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Do you feel Policitcal Correctness has gone too far?
Current Debate Topic
As of January 2015, both Apple and Facebook will pay up to $20,000 to cover the cost of egg freezing for employees, setting off a debate about women and work with a new benefit — paying for female employees to freeze their eggs.
Some doctors say egg freezing could be as influential as the birth control pill in freeing women from the confines of biology. Childbirth coincides with prime career-building years, and balancing both is a perpetual challenge. The question has to be asked: By paying for women to delay pregnancy, are employers helping them achieve that balance or avoiding policies that experts agree would greatly decrease the cost of paid family leave, childcare and flexible work arrangements? The plans for Facebook’s $120 million campus designed by Frank Gehry, include a doggy daycare, but nothing of the sort for children.
For women whose circumstances have made it unrealistic to have a baby and who are considering egg freezing, the new benefit is likely to be a highly welcome surprise. Yet workplaces could be seen as paying women to put off childbearing. Women who choose to have babies earlier could be stigmatized as uncommitted to their careers. Just as tech company benefits like free food and dry cleaning serve to keep employees at the office longer, so could egg freezing, by delaying maternity leave and child-care responsibilities.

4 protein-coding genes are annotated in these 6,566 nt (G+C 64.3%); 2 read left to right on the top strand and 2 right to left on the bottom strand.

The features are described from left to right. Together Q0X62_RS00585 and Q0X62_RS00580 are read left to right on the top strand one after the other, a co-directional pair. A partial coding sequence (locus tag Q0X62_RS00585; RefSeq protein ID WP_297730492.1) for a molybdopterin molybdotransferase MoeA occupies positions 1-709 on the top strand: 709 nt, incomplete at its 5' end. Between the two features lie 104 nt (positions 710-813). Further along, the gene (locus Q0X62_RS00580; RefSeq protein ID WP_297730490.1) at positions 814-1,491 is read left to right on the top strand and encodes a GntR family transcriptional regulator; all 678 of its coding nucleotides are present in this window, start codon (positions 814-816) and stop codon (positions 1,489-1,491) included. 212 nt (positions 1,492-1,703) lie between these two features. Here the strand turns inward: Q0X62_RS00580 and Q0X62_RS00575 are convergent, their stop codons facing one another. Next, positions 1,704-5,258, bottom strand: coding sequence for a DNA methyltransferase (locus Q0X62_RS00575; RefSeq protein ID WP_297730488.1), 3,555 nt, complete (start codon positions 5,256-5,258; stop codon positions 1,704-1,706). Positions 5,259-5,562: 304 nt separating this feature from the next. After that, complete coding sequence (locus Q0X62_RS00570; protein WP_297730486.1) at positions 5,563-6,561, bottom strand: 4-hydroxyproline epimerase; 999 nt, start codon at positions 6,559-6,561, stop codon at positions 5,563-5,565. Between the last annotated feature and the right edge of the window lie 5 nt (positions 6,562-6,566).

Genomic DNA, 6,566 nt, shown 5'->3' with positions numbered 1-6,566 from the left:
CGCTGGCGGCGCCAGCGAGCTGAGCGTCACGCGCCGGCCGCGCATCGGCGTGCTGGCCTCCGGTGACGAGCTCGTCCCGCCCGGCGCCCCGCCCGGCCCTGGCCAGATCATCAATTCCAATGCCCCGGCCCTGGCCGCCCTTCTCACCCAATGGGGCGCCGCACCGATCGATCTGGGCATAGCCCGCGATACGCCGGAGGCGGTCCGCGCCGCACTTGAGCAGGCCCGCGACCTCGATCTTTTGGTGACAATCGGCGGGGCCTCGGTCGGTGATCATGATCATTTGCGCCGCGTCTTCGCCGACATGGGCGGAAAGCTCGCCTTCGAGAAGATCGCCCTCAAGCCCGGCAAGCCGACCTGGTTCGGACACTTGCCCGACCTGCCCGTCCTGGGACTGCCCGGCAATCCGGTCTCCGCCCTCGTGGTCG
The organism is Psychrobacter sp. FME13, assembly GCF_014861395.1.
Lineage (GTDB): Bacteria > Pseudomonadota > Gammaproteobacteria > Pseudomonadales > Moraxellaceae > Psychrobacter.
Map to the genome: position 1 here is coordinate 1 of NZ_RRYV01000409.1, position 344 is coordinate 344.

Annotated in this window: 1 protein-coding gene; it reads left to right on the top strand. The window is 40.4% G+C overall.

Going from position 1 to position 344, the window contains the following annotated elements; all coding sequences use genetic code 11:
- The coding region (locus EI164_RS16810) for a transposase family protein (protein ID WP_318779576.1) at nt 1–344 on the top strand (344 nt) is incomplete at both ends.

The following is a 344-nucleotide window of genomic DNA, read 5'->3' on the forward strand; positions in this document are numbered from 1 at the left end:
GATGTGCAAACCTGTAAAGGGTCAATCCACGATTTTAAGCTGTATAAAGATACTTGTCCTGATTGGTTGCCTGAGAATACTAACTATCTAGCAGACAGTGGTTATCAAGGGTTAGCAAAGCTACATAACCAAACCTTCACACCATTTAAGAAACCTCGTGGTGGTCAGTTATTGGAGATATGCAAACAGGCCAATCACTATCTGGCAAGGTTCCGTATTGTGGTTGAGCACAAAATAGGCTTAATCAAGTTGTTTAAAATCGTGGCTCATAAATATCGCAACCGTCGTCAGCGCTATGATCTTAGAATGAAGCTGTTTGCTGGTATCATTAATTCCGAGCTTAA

Egg freezing has been available for more than a decade, but it had been used mostly for preserving eggs for young cancer patients whose chemotherapy would make them infertile. That changed in late 2012, when the American Society of Reproductive Medicine lifted the “experimental” label from the procedure. Doctors estimate there have been about 2,000 births from frozen eggs, though there is no official data. Women who freeze their eggs when they are younger than 35 have a 10 percent to 12 percent change of giving birth per egg, and women who do it when they are older than 35 have a 6 percent to 8 percent chance or lower.
With this latest “perk,” are these employers showing themselves to be early adopters of 21st century family planning? Or are they simply telling female employees in prime childbearing years: Don’t do this now.
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